Dan Chambeaux, zombie private eye (Hair Raising, 2013, etc.), once again juggles a series of cases as deftly as if he were equipped with the same tireless tentacles as his chief suspect.
In the Unnatural Quarter, it’s either a feast or an orgy of malefactors. Just as Chambeaux & Deyer’s former client, frog demon Lurrm, is celebrating the opening of the Recompose Spa, his smartly refurbished zombie bathhouse, the competition between Alastair Cumulus III and Chambeaux’s client Thunder Dick over which of them will be elected head of the Weather Wizards Fraternal Order breaks into open warfare, as each wizard stoops to new lows to undermine the other. Mr. Bignome, head of a ring of garden gnomes that robs flower shops, compounds his felonies by stealing the glorious baritone voice of Stentor, the ogre opera star who’s frantic that he’ll get fired by The Phantom of the Opera. Twelve-year-old junior mad scientist Jody Caligari seizes the moment to ask Chambeaux to take on a pro bono case: overturning his eviction from the underground lab he’d rented from fearsome Ah’Chulhu, the demon sewer landlord who’s the richly tentacled half-breed son of a pair of Senior Citizen Gods. Ah’Chulhu, it turns out, has a tentacle in most every one of Chambeaux’s current cases—which may make them easier to solve but certainly doesn’t make them any less dangerous. An appended bonus story, “Stakeout at the Vampire Circus,” reminds you that the best parts of Chambeaux’s waggish adventures are often the early chapters, before the normal zaniness of the Unnatural Quarter gets clogged with criminal mischief.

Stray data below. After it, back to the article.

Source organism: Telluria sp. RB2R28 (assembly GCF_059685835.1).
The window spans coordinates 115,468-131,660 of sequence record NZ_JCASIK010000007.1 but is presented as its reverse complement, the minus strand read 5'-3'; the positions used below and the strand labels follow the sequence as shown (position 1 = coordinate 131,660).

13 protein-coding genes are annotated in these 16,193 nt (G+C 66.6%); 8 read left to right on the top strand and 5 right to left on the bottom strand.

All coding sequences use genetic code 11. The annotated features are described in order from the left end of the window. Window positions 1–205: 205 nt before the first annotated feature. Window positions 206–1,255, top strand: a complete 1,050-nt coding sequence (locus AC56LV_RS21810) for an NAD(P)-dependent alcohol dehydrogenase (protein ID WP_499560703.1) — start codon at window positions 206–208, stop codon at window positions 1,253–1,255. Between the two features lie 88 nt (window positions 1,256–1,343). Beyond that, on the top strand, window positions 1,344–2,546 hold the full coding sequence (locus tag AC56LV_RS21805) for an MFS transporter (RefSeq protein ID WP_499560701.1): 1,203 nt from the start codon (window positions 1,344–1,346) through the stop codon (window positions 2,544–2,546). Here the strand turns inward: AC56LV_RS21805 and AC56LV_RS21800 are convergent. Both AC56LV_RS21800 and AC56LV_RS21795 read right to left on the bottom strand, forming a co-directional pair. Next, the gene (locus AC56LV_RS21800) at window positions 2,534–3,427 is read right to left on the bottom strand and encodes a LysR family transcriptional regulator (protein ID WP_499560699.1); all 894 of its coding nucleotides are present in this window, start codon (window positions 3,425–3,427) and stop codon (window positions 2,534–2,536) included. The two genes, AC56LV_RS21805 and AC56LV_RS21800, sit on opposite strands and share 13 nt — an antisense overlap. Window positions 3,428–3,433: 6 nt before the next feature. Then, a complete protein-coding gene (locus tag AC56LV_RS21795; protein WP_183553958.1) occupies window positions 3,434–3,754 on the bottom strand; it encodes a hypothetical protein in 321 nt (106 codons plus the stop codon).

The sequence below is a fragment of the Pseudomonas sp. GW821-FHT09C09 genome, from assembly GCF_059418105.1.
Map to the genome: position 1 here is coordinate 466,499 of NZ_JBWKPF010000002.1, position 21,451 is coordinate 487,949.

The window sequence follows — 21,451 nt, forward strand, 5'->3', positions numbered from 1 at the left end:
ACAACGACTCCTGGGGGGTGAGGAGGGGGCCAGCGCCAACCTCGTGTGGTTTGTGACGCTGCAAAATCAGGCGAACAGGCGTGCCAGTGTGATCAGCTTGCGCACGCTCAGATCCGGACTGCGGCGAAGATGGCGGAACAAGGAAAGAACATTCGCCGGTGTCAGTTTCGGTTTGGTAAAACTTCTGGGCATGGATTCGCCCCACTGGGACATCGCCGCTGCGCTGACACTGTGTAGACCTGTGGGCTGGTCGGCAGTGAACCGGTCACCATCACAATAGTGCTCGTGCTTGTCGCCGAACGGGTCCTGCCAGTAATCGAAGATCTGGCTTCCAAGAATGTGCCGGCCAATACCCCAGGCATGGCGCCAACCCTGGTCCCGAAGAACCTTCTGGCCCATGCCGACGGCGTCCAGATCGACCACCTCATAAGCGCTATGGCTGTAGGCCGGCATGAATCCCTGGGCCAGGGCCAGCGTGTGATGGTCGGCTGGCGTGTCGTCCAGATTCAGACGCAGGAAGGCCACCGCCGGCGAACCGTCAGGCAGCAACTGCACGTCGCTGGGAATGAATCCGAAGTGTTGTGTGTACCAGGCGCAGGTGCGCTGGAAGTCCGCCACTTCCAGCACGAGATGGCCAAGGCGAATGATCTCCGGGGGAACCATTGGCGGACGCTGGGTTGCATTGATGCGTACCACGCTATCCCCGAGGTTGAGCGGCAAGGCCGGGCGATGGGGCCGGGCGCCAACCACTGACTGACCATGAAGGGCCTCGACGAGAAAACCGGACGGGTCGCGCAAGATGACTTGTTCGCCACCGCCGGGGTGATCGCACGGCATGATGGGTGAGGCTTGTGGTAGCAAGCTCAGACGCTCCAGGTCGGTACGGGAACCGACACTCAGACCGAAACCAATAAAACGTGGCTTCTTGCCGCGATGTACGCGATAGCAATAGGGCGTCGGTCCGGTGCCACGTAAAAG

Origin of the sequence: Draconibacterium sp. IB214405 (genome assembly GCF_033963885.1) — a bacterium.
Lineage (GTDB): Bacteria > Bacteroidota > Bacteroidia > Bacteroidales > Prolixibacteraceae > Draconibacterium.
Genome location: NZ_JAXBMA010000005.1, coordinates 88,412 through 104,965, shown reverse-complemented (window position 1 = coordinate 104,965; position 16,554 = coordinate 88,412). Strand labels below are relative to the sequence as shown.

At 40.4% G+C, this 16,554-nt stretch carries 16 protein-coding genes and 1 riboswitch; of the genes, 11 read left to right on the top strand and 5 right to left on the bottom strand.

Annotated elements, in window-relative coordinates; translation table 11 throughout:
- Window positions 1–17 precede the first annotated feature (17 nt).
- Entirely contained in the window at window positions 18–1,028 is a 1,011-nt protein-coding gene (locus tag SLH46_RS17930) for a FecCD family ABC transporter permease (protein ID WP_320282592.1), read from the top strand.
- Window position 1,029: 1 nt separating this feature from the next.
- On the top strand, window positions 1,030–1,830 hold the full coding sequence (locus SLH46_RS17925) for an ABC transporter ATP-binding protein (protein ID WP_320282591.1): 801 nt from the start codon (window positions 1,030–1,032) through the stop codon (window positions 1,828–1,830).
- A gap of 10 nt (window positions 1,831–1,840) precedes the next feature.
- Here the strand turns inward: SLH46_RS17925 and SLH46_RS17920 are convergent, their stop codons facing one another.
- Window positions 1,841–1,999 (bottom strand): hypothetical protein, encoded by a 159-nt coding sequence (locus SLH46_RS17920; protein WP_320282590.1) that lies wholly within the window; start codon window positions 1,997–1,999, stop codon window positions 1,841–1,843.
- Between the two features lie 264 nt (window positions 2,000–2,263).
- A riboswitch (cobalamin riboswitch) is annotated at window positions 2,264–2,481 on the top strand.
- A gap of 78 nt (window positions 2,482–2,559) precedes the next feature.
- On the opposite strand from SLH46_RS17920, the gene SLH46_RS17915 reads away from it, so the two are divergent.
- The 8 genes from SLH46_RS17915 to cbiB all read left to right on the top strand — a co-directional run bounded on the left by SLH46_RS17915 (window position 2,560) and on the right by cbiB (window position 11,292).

Anderson’s obviously found his niche. Readers who share it will be in zombie heaven, or wherever zombies would go if there were life after undeath.